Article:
Pract Radiat Oncol. 2020 Nov 13:S1879-8500(20)30269-1. doi: 10.1016/j.prro.2020.11.003. Online ahead of print.
PURPOSE: The study objective was to investigate the effectiveness of palliative radiotherapy (RT) for diffuse large B-cell lymphoma (DLBCL) patients and to identify factors, such as chemotherapy relapsed/ refractory (R/R) disease, that may influence RT outcomes.
METHODS: Patients with DLBCL who received palliative RT from 2001-2015 in XXXXX were reviewed for patient characteristics, treatment details, and outcomes. Univariable (UVA) and multivariable analyses (MVA) for response and local progression were performed.
RESULTS: Three-hundred and seventy courses of palliative RT in 217 patients were identified. Median equivalent dose in 2Gy fractions was 19Gy (range 2-42Gy). Clinical and/or radiologic response occurred in 230 (83%) of the 276 courses with response data available. Local control following palliative RT at 6 months was 66.7%. On UVA, R/R disease was not associated with lower clinical response rates, but had higher risk of progression (hazard ratio [HR] 0.5, p=0.040). On MVA, patients with R/R disease who did not require concurrent steroids had greater response compared to those who received upfront palliative RT (odds ratio 3.5, p=0.011). Response to first-line chemotherapy and smaller lesion size were associated with improved local progression rates (HR=0.2, p=<0.001 and HR=0.5, p=0.020, respectively). RT dose fractionation factors were not significant on any analyses.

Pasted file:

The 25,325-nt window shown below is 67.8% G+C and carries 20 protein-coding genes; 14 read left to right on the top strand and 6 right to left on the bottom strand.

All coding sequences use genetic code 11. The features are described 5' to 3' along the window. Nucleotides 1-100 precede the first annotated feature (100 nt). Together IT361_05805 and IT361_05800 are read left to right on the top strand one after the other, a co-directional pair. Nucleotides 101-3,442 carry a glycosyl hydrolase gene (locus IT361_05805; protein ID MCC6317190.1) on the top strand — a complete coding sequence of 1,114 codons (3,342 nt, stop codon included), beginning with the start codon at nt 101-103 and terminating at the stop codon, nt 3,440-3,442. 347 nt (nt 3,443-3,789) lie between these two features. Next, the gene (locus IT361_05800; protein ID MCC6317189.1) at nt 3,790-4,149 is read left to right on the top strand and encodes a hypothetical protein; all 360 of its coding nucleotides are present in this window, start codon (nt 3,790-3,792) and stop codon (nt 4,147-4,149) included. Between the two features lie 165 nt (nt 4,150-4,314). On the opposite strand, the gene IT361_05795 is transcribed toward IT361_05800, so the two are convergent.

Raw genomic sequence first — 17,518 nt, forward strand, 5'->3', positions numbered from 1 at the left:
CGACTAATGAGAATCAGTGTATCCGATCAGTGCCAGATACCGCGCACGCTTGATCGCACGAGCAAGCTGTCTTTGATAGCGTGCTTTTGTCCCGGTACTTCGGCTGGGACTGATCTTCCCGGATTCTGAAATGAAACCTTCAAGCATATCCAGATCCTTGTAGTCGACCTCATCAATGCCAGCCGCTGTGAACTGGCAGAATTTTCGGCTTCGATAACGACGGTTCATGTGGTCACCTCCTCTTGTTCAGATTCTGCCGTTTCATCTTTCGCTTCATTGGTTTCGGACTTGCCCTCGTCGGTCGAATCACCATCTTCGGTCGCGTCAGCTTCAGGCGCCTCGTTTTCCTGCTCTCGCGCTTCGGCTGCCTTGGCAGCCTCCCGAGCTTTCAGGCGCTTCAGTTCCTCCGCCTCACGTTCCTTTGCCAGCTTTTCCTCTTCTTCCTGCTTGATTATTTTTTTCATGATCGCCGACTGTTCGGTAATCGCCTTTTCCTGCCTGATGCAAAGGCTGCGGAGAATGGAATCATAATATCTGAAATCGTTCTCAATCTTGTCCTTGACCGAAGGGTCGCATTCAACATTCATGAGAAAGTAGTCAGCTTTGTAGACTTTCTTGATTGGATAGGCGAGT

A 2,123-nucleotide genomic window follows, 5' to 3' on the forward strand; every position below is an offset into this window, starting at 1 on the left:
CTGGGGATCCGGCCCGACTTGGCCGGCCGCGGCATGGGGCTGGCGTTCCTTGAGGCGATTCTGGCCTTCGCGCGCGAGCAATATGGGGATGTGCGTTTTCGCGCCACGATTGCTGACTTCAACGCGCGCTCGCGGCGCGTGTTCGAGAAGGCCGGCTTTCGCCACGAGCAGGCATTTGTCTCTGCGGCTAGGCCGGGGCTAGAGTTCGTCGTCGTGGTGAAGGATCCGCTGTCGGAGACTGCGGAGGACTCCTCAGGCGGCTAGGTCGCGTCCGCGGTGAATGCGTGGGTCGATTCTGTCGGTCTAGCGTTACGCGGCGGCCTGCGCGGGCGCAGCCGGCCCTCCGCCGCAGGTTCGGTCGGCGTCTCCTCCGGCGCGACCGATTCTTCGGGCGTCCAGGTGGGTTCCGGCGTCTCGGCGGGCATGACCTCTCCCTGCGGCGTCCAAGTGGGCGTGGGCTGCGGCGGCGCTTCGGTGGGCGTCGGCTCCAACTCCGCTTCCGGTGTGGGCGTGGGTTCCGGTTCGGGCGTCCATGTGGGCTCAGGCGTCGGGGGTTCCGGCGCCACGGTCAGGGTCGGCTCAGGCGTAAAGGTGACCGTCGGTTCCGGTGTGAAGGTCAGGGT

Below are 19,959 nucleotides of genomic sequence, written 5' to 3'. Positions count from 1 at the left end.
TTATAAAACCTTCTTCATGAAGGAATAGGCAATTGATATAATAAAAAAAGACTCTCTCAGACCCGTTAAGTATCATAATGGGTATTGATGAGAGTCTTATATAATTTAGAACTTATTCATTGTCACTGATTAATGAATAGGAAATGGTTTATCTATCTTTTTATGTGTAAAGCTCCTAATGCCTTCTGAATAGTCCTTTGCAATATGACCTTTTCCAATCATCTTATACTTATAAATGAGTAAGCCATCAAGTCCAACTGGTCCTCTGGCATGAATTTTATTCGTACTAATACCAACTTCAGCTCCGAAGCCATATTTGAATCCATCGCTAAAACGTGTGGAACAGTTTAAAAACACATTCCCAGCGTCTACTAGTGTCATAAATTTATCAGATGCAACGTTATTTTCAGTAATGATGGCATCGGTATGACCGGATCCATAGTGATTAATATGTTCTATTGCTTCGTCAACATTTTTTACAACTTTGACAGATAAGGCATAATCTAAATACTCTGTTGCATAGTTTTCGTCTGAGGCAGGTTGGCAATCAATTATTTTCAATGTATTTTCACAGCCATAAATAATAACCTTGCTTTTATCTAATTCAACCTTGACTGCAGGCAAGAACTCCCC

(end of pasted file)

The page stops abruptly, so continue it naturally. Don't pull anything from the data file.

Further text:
CONCLUSIONS: Palliative RT for DLBCL is effective for symptom improvement, including in the chemotherapy R/R setting. Not requiring concurrent steroids, response to first-line chemotherapy, and smaller lesion size predicted for better RT outcomes. There was no association between dose fractionation and response rates or local control to suggest that higher RT doses are more effective for palliation.